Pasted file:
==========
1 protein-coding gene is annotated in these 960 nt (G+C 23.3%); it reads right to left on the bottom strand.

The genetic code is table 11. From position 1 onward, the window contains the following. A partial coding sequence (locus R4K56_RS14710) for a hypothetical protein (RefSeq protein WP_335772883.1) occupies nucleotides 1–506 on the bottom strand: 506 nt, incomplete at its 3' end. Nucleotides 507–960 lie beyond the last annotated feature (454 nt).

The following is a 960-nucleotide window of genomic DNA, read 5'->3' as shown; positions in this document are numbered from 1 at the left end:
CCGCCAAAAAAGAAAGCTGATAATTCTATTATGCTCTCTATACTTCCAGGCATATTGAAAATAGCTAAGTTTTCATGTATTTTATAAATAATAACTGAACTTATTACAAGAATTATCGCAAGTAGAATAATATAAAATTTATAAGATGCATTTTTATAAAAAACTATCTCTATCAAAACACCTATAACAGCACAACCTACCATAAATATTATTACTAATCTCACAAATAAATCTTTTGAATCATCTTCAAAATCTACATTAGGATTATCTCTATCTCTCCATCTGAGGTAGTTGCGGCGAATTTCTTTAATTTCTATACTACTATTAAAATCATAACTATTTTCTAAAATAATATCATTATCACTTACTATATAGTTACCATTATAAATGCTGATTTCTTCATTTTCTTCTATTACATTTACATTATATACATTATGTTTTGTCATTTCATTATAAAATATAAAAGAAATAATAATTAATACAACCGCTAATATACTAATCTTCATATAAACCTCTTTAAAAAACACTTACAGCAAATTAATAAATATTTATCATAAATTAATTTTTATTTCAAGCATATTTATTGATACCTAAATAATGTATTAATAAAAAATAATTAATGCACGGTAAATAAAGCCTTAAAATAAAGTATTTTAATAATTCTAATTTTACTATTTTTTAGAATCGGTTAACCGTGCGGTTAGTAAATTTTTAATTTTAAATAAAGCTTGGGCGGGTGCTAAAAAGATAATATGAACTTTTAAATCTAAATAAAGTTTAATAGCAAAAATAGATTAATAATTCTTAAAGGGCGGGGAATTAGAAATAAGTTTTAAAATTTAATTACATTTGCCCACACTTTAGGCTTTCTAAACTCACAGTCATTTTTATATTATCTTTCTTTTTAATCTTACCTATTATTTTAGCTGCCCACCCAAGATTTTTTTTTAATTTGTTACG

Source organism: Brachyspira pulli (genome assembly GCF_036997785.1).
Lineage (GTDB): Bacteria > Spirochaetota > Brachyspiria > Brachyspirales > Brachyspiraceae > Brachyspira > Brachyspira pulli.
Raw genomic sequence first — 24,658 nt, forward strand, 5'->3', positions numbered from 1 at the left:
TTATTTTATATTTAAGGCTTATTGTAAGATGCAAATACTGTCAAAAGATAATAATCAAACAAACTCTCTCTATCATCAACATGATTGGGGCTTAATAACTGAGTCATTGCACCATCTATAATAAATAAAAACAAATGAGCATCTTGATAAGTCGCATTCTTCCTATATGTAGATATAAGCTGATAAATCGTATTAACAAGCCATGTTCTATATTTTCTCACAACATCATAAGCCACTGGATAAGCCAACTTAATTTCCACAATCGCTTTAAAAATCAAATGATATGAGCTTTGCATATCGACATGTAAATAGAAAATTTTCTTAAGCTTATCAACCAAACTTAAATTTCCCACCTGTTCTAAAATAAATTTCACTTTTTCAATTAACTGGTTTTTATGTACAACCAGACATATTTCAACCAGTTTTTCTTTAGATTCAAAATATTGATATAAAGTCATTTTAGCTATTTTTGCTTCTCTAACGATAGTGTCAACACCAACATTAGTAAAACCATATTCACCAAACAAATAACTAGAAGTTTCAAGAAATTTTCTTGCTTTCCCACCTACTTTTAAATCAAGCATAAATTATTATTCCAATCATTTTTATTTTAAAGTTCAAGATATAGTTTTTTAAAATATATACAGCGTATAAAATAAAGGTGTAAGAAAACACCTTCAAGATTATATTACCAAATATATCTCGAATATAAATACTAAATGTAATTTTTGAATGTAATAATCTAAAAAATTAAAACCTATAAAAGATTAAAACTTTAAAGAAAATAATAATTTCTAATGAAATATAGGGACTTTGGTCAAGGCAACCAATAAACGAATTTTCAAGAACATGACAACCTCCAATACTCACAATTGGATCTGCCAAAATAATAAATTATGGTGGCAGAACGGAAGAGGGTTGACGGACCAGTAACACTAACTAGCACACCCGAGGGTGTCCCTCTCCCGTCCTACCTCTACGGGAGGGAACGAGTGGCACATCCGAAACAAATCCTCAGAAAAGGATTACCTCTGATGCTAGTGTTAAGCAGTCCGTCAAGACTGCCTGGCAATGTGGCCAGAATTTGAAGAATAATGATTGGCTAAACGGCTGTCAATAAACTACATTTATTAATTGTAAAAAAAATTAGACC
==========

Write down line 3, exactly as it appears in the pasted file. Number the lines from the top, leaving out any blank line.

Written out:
The following is a 960-nucleotide window of genomic DNA, read 5'->3' as shown; positions in this document are numbered from 1 at the left end: